The Importance of the Team
Remember, you are a part of a larger team
When you are part of a team, you need to remember that each member is different from you. They think and speak differently and have different skills and priorities. These differences are what make your team effective, but this can also lead to some of the biggest pain points.
As developers, we need to remember that our team members rarely understand any dev talk or any dev standards. So, when a team member comes with a change, idea, or request, we need to put ourselves in their shoes and understand their perspective. They are not attacking your work, or trying to make your job harder, or trying to waste your time. So, don’t be offended or defensive.
Also, don’t just ignore your team members because they don’t understand what browser cache is or what SSL means. Taking the lone wolf approach to your work will make said work less effective as it lacks the value from different perspectives. Not to mention the lone wolf work ethic will more than likely lead to job loss.
It all starts and ends with communication
Keep it simple and clear
When communicating with your team, the most important thing to understand is the difference between criticizing and critiquing. If you are receiving feedback, don’t take it personal and don’t get defensive. When you are providing feedback, always be constructive and specific and give the other member a chance to explain or reply. When communicating via a comment, message, or email, be as simple and clear as possible. Lengthy text will be skimmed through and is easily taken the wrong way. Also, don’t be afraid to use emojis or memes to help communicate emotion.
In a team environment, never be afraid to ask questions, no matter how stupid it makes you feel. This is how you learn to connect and understand each other. If something in the design is not clear, you need someone to clarify functionality, or you do not understand the purpose at all, ask. This is how you grow and become a more effective team member.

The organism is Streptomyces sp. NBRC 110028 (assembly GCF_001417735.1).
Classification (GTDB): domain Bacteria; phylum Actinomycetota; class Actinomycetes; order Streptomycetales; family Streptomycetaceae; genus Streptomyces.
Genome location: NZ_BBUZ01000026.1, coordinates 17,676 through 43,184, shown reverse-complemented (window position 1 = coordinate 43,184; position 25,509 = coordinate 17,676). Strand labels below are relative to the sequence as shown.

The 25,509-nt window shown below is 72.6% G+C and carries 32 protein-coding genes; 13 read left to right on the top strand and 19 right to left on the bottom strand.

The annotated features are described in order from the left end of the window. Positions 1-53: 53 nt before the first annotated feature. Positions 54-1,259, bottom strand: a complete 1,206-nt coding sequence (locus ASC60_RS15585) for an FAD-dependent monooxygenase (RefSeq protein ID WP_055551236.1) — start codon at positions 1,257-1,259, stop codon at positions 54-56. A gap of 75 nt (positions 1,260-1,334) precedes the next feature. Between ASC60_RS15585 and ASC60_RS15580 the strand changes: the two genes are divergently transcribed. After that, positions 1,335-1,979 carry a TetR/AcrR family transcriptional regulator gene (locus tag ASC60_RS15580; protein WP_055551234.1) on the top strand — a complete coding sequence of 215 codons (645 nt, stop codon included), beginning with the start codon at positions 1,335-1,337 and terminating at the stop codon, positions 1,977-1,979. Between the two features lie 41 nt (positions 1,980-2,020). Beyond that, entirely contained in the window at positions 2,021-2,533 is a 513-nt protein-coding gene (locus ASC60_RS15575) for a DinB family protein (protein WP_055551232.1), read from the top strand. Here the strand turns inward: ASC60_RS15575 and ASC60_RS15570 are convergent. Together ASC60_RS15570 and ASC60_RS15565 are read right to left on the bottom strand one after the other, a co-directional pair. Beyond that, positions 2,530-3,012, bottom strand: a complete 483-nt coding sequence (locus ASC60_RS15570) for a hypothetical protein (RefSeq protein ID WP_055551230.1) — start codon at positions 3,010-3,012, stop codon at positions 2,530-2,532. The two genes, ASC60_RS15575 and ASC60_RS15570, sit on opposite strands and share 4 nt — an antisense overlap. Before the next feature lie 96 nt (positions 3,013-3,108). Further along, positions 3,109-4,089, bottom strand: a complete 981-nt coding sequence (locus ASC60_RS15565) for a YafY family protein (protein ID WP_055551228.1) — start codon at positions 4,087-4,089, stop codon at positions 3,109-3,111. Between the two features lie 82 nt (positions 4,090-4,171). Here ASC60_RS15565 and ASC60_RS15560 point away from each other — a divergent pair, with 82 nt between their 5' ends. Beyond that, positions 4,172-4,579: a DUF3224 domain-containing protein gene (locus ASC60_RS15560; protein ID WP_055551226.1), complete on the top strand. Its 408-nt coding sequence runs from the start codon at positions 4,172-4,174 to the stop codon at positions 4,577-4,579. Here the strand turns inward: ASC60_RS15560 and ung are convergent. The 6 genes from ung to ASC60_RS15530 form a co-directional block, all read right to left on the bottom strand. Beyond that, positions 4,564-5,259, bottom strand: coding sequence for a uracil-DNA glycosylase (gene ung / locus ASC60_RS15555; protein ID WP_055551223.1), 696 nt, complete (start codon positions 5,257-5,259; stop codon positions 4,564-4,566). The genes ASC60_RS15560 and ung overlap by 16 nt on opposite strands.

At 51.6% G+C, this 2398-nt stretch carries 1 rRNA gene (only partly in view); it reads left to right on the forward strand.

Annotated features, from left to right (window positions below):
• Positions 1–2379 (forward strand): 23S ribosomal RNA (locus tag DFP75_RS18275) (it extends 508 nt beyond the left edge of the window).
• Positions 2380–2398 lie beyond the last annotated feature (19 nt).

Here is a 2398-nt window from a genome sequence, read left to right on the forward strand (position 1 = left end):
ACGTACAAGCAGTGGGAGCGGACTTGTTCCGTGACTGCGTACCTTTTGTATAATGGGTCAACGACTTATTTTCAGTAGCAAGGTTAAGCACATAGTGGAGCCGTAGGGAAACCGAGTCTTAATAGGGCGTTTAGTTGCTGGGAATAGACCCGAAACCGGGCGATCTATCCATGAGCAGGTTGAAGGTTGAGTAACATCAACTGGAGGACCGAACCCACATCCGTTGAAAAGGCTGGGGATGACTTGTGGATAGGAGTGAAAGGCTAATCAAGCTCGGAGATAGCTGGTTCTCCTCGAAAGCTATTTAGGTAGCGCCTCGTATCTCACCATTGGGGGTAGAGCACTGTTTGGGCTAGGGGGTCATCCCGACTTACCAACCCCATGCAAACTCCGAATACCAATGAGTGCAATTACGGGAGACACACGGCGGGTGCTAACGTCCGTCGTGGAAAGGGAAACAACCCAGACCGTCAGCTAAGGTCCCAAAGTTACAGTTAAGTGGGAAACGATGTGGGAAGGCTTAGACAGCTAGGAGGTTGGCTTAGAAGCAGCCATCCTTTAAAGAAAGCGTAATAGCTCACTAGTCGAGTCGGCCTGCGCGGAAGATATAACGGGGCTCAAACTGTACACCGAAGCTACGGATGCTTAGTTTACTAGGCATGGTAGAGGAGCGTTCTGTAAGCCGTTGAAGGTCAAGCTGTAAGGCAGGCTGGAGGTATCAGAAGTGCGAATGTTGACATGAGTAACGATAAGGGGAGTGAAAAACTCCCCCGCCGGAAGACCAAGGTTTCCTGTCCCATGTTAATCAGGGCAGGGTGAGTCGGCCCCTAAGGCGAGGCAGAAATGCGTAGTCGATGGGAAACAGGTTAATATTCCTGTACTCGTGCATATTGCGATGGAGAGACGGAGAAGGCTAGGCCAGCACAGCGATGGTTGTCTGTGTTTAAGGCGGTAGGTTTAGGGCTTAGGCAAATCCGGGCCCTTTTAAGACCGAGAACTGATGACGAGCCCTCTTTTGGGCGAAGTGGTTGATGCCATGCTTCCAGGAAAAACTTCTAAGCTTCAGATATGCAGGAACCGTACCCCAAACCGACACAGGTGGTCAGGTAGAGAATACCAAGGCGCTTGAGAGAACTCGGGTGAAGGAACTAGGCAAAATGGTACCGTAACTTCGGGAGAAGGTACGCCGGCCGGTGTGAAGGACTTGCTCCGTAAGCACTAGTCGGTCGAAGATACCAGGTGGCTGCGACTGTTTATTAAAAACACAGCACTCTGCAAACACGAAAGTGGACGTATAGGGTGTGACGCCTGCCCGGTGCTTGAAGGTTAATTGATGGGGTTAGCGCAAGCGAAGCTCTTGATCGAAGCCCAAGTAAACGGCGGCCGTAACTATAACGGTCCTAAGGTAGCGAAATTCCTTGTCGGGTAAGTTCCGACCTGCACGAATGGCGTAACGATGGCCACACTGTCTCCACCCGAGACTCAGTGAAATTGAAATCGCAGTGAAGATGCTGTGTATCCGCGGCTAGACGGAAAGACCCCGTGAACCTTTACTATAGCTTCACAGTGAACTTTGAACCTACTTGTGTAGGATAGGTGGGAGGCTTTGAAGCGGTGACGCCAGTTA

Keeping everyone happy…
while maintaining dev standards
As developers, it’s our job to create clean code and make sure our websites are optimized for accessibility, speed and responsiveness. It’s our job to speak up and let team members know when changes or decisions will affect our ability to reach those standards. It’s not our job to be aggressive and completely dismiss team members requests, changes, or ideas because of how they will affect the sites performance. Show passion—not ego.
We need to take the time listen and understand that every project is different and has different goals. As much as it pains me to say, deadlines and budget may mean completely skipping out on some of these standards. I wish every project had a good budget that allowed for us to spend unlimited time to make everything perfect, but that is just not realistic. We need to do our best to bring balance and the good news is that web sites are dynamic and could grow, change and evolve in time.
An effective member of a effective team
No matter how good of a developer you are if you don’t play well with others all you do is hold back the team. Take the time today to connect with your team, put yourself in their shoes and start to listen to what they have to say.